Pakistan is at the bottom of the rung in the region. A maternal mortality rate of 170 per 100,000 and an infant mortality rate of 69 per 1,000 do not speak highly of the healthcare a person begins life with.

The PILER report very clearly points to the direct impact of some labour-related issues on the status of labour in Pakistan. It also elucidates how their impact is intensified because of inefficiency, corruption and the absence of accountability in the various relevant departments. To name a few,

  • Paucity of data and reluctance of the authorities to share the information they have with the citizens – the Labour Force Survey compiled by the Bureau of Statistics is now the only source of dwindling statistics about the workers.
  • There are the malpractices in the announcement and implementation of minimum wages – said to be Rs. 13,000 per month today – which go against the interest of the workers.
  • Failure to enforce occupational safety standards and lack of inspection with the number of accidents not being reported.
  • The burgeoning informal sector leaves so many beyond the pale as their status cannot be documented.
  • Pakistan stands at the bottom of the list of countries with the worst conditions for workers. “Fundamental rights of workers, namely the right to bargain collectively, the right to strike, the right to associate freely and access to due legal process are in practice non-existent,” the report informs us.
  • There is no count and recognition of child labour while the bulk of women workers are marginalised by making them invisible. Their unpaid labour such as domestic work or contribution to family earnings is not recognised at all.

Yet workers in Pakistan have continued to struggle through whatever avenues are available to them such as going to court, joining hands with other organisations and drawing the attention of policymakers by going to the media or holding protest rallies.

The report makes a number of recommendations that include

  • Rationalisation of the strength of inspectors to make them effective.
  • Requiring factories employing more than 200 workers to employ Health and Safety Officers.
  • Devising mechanisms to ensure medical check-ups at workplace.
  • Devising mechanisms to report accidents.
  • Coordinating mechanisms to improve liaison between inspectors and magistrates .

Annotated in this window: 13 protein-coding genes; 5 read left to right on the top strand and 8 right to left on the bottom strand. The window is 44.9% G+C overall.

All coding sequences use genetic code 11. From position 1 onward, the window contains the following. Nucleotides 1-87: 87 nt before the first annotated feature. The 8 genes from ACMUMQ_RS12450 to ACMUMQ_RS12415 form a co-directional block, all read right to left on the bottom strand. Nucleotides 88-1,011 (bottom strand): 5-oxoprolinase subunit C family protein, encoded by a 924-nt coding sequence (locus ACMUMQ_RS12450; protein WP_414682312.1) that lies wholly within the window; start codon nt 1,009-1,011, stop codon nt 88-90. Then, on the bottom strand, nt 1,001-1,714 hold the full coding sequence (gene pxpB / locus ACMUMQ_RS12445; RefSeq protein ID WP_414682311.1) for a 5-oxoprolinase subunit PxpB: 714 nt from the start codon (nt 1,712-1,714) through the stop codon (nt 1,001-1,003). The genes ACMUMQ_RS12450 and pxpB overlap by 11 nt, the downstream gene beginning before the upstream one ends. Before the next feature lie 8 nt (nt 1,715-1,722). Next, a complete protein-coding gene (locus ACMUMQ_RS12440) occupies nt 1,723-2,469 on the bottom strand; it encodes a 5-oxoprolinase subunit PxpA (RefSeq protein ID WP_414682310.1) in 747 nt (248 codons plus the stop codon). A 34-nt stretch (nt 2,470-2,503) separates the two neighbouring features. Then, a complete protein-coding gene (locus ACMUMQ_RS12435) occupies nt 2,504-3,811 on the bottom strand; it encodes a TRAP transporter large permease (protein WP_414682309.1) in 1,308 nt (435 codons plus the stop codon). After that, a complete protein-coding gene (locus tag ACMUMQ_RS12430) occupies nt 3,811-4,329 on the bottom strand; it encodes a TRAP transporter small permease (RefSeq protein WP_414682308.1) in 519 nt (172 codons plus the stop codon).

• Updating labour laws.
  • Creating facilities for training inspectors.
  • Computerising inspection.
  • Inspection must be the state’s responsibility but some tasks are about to be outsourced to the private sector to improve the quality of inspection.
  • Inspection should be made gender-sensitive.
  • The level of inspection and other facilities should be standardised in all provinces.

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The PILER report is a startling indicator of the state of labour in Pakistan. Hisam is optimistic about the positive outcomes of the resistance offered by labour worldwide. She deduces, from her observations, that the future of labour in Pakistan is not so bleak either. According to her, the labour movement is reinventing itself and has gained new social partners. (“Modern Labour,” Dawn, 1 May 2016 http://www.dawn.com/news/1255511/modern-labour).

But there are some ground realities that must be taken note of in Pakistan’s context. For instance, without education, Pakistan can never hope to have a vigorous labour movement. In other countries where labour made so many gains in its demand for shorter working hours and better working conditions, it also improved its education and technical skills to make itself indispensable.

That has not happened in Pakistan where the state, in collusion with the employers and industrialists in the urban areas and the big landowners in the rural areas, ensured the destruction of education for the common man. The private sector has been allowed to fill the vacuum for the privileged classes. The information on the education sector contained in the PILER report doesn’t tell the full story. The state of the education sector in Pakistan is so abysmal that even the children enrolled in schools are not learning much.

With the growing trend towards specialisation, digitisation and automation of the economy, untrained and unskilled labour, as ours is preponderantly, is redundant. The rapidly growing population ensures the availability of unskilled labour, which is desperately looking for work and is willing to break pickets even if workers go on strike. The immense stratification of society and the growing gap between the ‘knows’ and the ‘know-nots’ makes a handful of technically trained people sufficient to fill the needs of the employers.

This makes unskilled labour of very little use in a modern knowledge-based economy. Unfortunately, this aspect of labour in Pakistan is not being taken note of. When education is so badly neglected, can we really hope for labour’s need for knowledge, skill and training to be met?

Source: Newsline July 2016